# Why can i replace a gauge field by the current it couples to in the calculation of a greens function?

I am reading about anomalies in QFT at the moment and have a related question.

Often people calculate the time ordered expectation value of some fields (in QED for example) by replacing the field $A_\mu$ with the current $j_\mu = \bar{\psi}\gamma_\mu\psi$. For example in Peskin and Schröder (p. 311) they derive the Ward identities in QED and state that the object $$\langle T j^\mu(x)\psi(y)\overline{\psi}(z)\rangle$$ corresponds to the electron-photon vertex. But should the vertex not correspond to $$\langle T A^\mu(x)\psi(y)\overline{\psi}(z)\rangle$$ where $A^\mu$ is the EM potential?

The same thing happens in the calculation of the triangle anomaly. Often you see people calculate something like $\langle j_1^\mu(x)j_2^\nu(y)j_3^\rho(z)\rangle$ where the $j$s are (axial or vector) currents of fermions coupled to some vector fields. This gives than the diagram with three external vector bosons and a circulating fermion.

It is clear to me that $\langle T j^\mu \ldots \rangle$ and $\langle T A^\mu \ldots \rangle$ give me the same diagrams when I start to calculate. I am just wondering if I can prove in any way (from a generating functional perhaps) that these Green's functions are really the same. (I use Green's function in the sense of time ordered vacuum expectation value of fields.)

Hopefully somebody can clarify this a little.

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@ Edward Hughes: Accidentally rejected your edit, sorry. –  Dimensio1n0 Sep 9 '13 at 12:25

There's a minor mistake in your question, $\langle T j^\mu(x)\psi(y)\overline{\psi}(z)\rangle$ is not the same diagram as $\langle T A^\mu(x)\psi(y)\overline{\psi}(z)\rangle$, the latter contains one extra bare photon propagator, this can be seen by considering possible contractions of the fields. So your question should be modified as: how to prove the equation

$\langle T A^\mu(x)\psi(y)\overline{\psi}(z)\rangle=\int d^4s G^\mu_{\ \ \nu}(x,s)\langle T j^\nu(s)\psi(y)\overline{\psi}(z)\rangle\cdots\cdots(1),$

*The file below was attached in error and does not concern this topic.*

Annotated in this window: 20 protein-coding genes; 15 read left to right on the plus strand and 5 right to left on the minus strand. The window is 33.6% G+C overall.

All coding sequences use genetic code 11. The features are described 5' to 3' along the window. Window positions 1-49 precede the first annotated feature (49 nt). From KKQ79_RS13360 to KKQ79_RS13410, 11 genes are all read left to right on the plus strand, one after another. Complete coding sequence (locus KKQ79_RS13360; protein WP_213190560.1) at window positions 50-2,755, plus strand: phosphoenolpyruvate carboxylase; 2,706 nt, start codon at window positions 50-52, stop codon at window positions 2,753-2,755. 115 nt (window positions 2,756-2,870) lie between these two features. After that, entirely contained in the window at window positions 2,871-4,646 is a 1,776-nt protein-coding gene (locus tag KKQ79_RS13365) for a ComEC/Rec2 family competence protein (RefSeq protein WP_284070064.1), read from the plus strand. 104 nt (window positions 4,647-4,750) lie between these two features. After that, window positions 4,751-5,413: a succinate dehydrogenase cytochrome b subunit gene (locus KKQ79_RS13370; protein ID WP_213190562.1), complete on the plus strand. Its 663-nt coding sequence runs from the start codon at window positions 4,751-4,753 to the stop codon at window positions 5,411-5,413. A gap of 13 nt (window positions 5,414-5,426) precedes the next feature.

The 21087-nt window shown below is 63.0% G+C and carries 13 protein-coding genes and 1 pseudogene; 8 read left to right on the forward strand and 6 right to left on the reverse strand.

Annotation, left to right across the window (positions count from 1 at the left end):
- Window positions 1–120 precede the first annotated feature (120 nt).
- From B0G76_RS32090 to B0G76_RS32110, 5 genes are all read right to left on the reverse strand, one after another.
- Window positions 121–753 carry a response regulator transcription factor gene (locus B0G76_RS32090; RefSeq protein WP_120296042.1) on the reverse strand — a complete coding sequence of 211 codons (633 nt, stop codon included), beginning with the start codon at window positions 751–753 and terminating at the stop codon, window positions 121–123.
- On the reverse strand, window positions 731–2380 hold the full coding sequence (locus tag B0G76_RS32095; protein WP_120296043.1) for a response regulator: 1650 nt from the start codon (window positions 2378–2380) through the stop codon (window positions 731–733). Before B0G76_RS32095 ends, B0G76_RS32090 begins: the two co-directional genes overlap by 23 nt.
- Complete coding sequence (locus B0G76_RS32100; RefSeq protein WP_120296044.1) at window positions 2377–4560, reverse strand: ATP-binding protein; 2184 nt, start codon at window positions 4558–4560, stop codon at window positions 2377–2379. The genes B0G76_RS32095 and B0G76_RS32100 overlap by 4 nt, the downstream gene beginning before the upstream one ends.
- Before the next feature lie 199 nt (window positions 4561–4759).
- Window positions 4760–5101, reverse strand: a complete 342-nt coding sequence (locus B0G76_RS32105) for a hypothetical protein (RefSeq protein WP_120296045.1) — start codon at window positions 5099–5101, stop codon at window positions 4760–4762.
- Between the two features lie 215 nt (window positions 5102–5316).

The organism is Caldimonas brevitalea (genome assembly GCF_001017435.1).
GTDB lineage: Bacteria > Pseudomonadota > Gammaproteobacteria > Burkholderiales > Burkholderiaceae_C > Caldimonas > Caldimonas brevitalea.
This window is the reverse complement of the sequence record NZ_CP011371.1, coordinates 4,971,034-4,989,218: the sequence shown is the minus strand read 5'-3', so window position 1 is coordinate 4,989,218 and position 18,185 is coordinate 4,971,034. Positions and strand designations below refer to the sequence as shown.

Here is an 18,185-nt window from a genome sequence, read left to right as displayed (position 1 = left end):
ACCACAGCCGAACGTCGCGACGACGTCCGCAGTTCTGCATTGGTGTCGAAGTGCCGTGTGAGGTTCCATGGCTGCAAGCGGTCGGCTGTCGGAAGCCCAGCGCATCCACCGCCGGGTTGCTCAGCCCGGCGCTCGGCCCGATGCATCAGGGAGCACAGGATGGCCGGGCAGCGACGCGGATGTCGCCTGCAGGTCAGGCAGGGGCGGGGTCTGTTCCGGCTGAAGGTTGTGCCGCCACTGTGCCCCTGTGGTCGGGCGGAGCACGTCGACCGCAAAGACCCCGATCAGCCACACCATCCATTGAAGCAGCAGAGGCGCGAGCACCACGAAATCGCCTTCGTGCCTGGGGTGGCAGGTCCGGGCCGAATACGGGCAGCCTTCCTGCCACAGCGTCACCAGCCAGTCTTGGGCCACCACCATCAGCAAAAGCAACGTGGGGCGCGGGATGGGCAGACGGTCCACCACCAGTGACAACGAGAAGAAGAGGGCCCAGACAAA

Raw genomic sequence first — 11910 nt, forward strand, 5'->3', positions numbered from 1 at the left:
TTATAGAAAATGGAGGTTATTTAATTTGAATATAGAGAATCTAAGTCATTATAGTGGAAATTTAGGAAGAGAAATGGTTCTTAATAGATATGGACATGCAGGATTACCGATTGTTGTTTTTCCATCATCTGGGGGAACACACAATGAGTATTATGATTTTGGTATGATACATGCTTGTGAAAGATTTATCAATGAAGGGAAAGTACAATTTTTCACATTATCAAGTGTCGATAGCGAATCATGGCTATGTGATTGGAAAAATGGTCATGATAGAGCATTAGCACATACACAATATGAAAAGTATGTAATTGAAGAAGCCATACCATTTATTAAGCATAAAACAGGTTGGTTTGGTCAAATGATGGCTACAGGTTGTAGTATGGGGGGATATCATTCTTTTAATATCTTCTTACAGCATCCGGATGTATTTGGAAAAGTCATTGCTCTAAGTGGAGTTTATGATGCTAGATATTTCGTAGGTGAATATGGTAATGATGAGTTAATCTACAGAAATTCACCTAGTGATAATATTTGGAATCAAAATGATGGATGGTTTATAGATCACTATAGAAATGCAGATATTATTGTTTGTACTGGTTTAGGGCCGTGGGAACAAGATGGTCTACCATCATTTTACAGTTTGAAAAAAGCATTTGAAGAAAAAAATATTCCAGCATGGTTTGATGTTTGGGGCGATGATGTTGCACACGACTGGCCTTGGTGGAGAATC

where $G(x,s)$ is the bare photon propagator?

Like you said, this can be justified just by inspecting the corresponding Feynman diagrams, thus you already have a perturbative proof! So I guess what you really want is a non-perturbative proof, here it goes: Recall the bare photon propagator is really just the inverse operator(alias Green's function) of the differential operator $d^{\mu}_{\ \ \nu}$in the field equation acting on $A^\nu$, for example, with a Lorentz gauged Lagrangian $\mathcal{L}=-\frac{1}{4}F_{\mu\nu}F^{\mu\nu}+\frac{1}{2\xi}(\partial_\mu A^\mu)^2-j^\mu A_\mu+\mathcal{L}_{matter}$, the field equation is

$d^{\mu}_{\ \ \nu}A^\nu=[-\delta^\mu_{\ \ \nu}\partial^2+(1+\frac{1}{\xi})\partial^\mu\partial_\nu]A^\nu=j^\mu\cdots\cdots(2),$

and the propagator is just $G^\mu_{\ \ \nu}=(d^{-1})^\mu_{\ \ \nu}$, that is,

$[-\delta^\mu_{\ \ \nu}\partial^2+(1+\frac{1}{\xi})\partial^\mu\partial_\nu]G^\nu_{\ \ \rho}(x,s)=\delta^\mu_{\ \ \rho}\delta^4(x-s)$. So if we "de-convolute"(i.e. act $d^{\mu}_{\ \ \nu}$ on) both sides of equation (1), we would get an equivalent expression as

$d^{\mu}_{x\ \nu}\langle T A^\nu(x)\psi(y)\overline{\psi}(z)\rangle=\langle T j^\mu(x)\psi(y)\overline{\psi}(z)\rangle\cdots\cdots(3),$

where the subscript $x$ in $d^{\mu}_{x\ \nu}$ indicates the space-time variable it's acting on. So we might as well just prove (3). Now (3) looks like (2) a lot, but one has to be careful because $d^{\mu}_{x\ \nu}$ involves time derivatives hence does not commute with the time-ordering symbol. One can expand time-ordering in terms of step functions and differentiate term by term carefully, then summing up together the resulting terms will show (3) is indeed true, as if $d^{\mu}_{x\ \nu}$ commutes with time ordering. This is a lot of work, but one can use a much more efficient method called Dyson-Schwinger(D-S) equation(although there's still something subtle about it that I don't understand, but it has never disappointed me in practice). Applying D-S equation to $\langle T\psi(y)\overline{\psi}(z)\rangle$ by considering variations in gauge fields will immediately lead to equation (3).

Last but not least(maybe OP is aware of the following, but I can't tell from the question, so I'll write it anyway), I must emphasize in general a simple relation like equation (1) doesn't hold if you have more than one gauge field in the time-ordered product. For example, you can't get $\langle T A^\mu(x) A^\rho(y) j^\sigma(z) \rangle$ just by attaching two bare photon propagators to $\langle T j^\mu(x) j^\rho(y) j^\sigma(z) \rangle$. Again you can convince yourself in two different ways:

In terms of Feynman diagrams, now you can have a Wick contraction between external points $A^\mu(x)$ and $A^\rho(y)$(unlike when you only have one gauge field operator), this is just a bare photon propagator. The differences can be visually captured by the following figures(note that a blob is not necessarily a connected part):

The second way is again in terms of D-S equation, you start from $\langle j^\sigma(z)\rangle$ and apply D-S equation iteratively twice, you'll get exactly the right terms corresponding to the third diagram above, and as it turns out the contraction between $A^\mu(x)$ and $A^\rho(y)$ corresponds to what's called a "contact term" in D-S equation. This time you can't pretend $d^{\mu}_{\ \ \nu}$ commutes with time-ordering symbol!

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